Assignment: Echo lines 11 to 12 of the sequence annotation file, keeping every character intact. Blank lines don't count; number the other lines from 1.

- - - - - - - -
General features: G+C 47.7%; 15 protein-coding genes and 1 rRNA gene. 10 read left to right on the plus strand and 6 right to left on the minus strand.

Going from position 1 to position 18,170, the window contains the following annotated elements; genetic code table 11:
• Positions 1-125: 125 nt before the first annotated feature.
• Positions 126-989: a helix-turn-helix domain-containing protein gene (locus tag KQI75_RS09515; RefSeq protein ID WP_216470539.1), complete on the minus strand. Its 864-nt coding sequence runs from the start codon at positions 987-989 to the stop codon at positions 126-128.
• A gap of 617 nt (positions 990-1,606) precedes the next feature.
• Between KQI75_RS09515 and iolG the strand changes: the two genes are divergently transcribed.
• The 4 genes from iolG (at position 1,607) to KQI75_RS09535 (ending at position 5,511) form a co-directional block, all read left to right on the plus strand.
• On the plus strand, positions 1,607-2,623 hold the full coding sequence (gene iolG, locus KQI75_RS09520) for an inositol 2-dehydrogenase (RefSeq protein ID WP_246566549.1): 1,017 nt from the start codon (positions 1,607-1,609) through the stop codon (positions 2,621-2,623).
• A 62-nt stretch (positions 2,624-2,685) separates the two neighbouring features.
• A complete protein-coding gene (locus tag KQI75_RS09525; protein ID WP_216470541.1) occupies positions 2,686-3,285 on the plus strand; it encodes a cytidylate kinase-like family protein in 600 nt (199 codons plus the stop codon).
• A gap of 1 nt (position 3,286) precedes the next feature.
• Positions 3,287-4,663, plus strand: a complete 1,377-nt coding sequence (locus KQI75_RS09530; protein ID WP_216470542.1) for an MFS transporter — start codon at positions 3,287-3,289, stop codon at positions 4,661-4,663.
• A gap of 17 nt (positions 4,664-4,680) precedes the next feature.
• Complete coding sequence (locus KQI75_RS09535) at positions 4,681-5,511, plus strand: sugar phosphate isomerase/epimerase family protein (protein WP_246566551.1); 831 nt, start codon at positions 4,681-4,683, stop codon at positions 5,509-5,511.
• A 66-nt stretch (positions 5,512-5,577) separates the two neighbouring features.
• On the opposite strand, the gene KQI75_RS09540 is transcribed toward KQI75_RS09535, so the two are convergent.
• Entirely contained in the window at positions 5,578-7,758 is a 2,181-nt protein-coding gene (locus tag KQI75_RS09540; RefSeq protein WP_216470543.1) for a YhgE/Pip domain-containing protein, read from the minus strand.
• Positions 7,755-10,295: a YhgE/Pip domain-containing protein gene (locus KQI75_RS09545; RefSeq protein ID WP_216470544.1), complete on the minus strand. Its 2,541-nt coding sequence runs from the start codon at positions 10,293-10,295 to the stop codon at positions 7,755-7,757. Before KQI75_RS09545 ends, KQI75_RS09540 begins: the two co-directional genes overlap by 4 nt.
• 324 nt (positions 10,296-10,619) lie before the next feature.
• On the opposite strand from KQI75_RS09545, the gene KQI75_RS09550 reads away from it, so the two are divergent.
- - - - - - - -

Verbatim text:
• A gap of 1 nt (position 3,286) precedes the next feature.
• Positions 3,287-4,663, plus strand: a complete 1,377-nt coding sequence (locus KQI75_RS09530; protein ID WP_216470542.1) for an MFS transporter — start codon at positions 3,287-3,289, stop codon at positions 4,661-4,663.